By the time you read this, I’ll be on a plane.
I know what city I’m landing in, but I don’t know where I’m going after that, and I don’t know where I’ll be when you read this.
I’ll be somewhere above Iraq, I think, if I’ve worked out the time differences and distances correctly. Could be Turkey; could be the Black Sea. I’ll be somewhere, anyway, between here and there. I’ll be somewhere in the middle.
I wanted to pick a poem about airports, because that’s what airports are for: that in-the-middle-feeling. I love it. I love airports. I love the feeling of inbetween-ness; of potential; of distance. I love the bit when you’re through passport control and you’ve dropped off your bag and you’re going somewhere, very soon, but not just yet: you’ve got time for a coffee and a little Lebanese biscuit from the kind of bakeries they don’t have in England. I do not want to quote Hugh Grant in Love, Actually here – not nearly close enough to Christmas – but you get the gist.
But most of the really good poetry about airports, I have found, is also really quite sad. (Please send me your favourite happy poems about airports.)
Fortunately, however, we have Naomi Shihab Nye. You might remember her poem about disappearing. I talked about it in this column last month, when disappearing was what I needed to do. It turns out: Naomi Shihab Nye also writes poems for when you need to reappear.
I love airports. I love the feeling of inbetween-ness; of potential; of distance
This week’s poem is called Gate A-4, and you can read it here: it’s a hopeful airport poem.This poem is a story, really, about trying and connection and possibility. And it’s about people, too.
No: it’s about women.
It’s about women, and it’s got snacks, and those are (you might have noticed) the kinds of poem I like best.
Really good snacks, too: Shihab Nye calls them “the best kind of cookies”. I agree. Maybe this is part of why I love this poem too: you’re bound to love a poem that talks about something you already love. Like airports, and these cookies.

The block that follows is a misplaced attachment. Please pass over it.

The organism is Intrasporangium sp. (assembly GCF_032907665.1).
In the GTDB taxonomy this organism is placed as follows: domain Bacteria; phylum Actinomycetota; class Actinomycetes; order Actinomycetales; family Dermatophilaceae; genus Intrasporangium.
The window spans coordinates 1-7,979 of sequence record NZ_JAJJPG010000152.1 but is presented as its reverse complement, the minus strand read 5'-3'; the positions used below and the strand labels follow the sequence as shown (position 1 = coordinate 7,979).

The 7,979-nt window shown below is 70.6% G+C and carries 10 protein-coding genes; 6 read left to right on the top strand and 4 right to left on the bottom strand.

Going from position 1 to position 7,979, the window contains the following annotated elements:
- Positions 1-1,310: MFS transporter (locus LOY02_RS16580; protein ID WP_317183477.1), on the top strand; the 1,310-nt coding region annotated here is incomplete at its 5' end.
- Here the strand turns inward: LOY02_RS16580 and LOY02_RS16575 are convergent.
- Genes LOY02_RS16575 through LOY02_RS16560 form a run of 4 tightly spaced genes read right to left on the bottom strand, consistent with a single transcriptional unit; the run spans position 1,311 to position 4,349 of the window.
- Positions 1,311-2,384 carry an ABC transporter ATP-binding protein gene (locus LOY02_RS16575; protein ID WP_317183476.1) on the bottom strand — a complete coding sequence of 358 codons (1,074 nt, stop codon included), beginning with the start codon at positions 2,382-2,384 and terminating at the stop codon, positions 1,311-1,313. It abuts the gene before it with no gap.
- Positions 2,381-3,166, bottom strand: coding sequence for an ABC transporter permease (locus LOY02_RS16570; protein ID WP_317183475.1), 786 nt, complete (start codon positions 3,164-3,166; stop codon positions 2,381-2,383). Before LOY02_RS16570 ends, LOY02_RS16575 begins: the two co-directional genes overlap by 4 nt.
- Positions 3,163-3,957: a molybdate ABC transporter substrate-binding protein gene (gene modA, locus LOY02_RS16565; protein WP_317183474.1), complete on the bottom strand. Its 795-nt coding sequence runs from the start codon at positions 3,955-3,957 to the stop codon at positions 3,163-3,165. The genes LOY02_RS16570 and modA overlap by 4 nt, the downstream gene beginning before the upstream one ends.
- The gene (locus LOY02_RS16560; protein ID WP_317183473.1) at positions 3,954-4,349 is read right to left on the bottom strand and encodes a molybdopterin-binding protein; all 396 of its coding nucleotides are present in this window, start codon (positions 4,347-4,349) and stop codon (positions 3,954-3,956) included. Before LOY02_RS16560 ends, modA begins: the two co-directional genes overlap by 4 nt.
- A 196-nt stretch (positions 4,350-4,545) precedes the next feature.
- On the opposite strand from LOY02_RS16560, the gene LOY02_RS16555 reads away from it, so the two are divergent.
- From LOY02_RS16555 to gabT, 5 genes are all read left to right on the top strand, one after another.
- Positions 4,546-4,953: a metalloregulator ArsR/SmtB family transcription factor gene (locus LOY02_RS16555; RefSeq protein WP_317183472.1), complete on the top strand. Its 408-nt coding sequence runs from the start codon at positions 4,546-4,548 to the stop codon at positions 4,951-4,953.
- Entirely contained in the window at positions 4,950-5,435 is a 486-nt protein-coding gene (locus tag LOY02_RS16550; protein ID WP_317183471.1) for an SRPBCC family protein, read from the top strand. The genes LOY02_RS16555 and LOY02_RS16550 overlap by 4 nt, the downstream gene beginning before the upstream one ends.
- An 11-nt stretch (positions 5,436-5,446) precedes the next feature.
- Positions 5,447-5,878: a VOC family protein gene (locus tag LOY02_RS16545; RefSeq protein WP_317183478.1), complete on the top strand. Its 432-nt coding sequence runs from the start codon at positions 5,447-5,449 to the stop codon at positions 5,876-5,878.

(This is the recipe I like to make these poem-cookies. Maybe you could eat one while reading the poem: I believe they call that “multi-sensory”.)
It’s the story of a delayed plane, essentially. It’s not a very long poem, and it’s written very plainly, like someone telling you about the thing that happened at their gate. It’s a poem about a lovely thing that happens out of something difficult and frustrating- a woman upset about her plane being delayed- and I needed that, this week. Maybe you did too.
It is sad, too, in a way- “Well—one pauses these days,” the poet says, hearing a request for an Arabic-speaker to go urgently to the gate: we know what she means. Shihab Nye wrote a different, much sadder poem about what she means.
It’s called The Burn that one, and I thought about writing about it this week. It’s an airport poem too. They weren’t written together, as far as I know (they have different publication dates), but I feel like they work together, like two sides of the same coin. It is so good; it is so true. But it broke my heart. And I think we have all had enough broken hearts for a little while.
So I chose Gate A-4, instead, because sometimes we have to make space for “a sack of homemade mamool/cookies—little powdered sugar crumbly mounds stuffed with dates and/ nuts”, and a “new best friend”.
A space for women accepting help from one another; for little girls handing out “apple juice from huge coolers”; for beautiful things happening in surprising ways in surprising places. For being surprised by goodness.
This poem is, I think, about the fact that we still have those things, too. We still have cookie recipes and women and old traditions. We still have the possibility of those things. It’s kind of about the possibility in everything, maybe. That’s what makes it such a good airport poem.
The thing about things being possible is that it gives you permission to try. It isn’t hopeless. None of this is hopeless. So try.
Try to reach out, try to accept, try to speak – even clumsily – the right words. Which, maybe, is all that writing a poem is.
Certainly it’s what writing feels like for me: I feel sometimes like I’m speaking a language clumsily and phonetically, and hoping it makes sense to you, and hoping that you understand. This poem makes me believe that we can all understand. It makes me believe it’s worth trying.
It makes me believe it’s worthwhile to get on a plane and come back and look around; and it makes me believe that wherever I end up – wherever I’m going, and wherever I am – there will be something good there, too.
As Naomi Shihab Nye says, in a line I might take for my own personal motto:
“This can still happen anywhere. Not everything is lost.”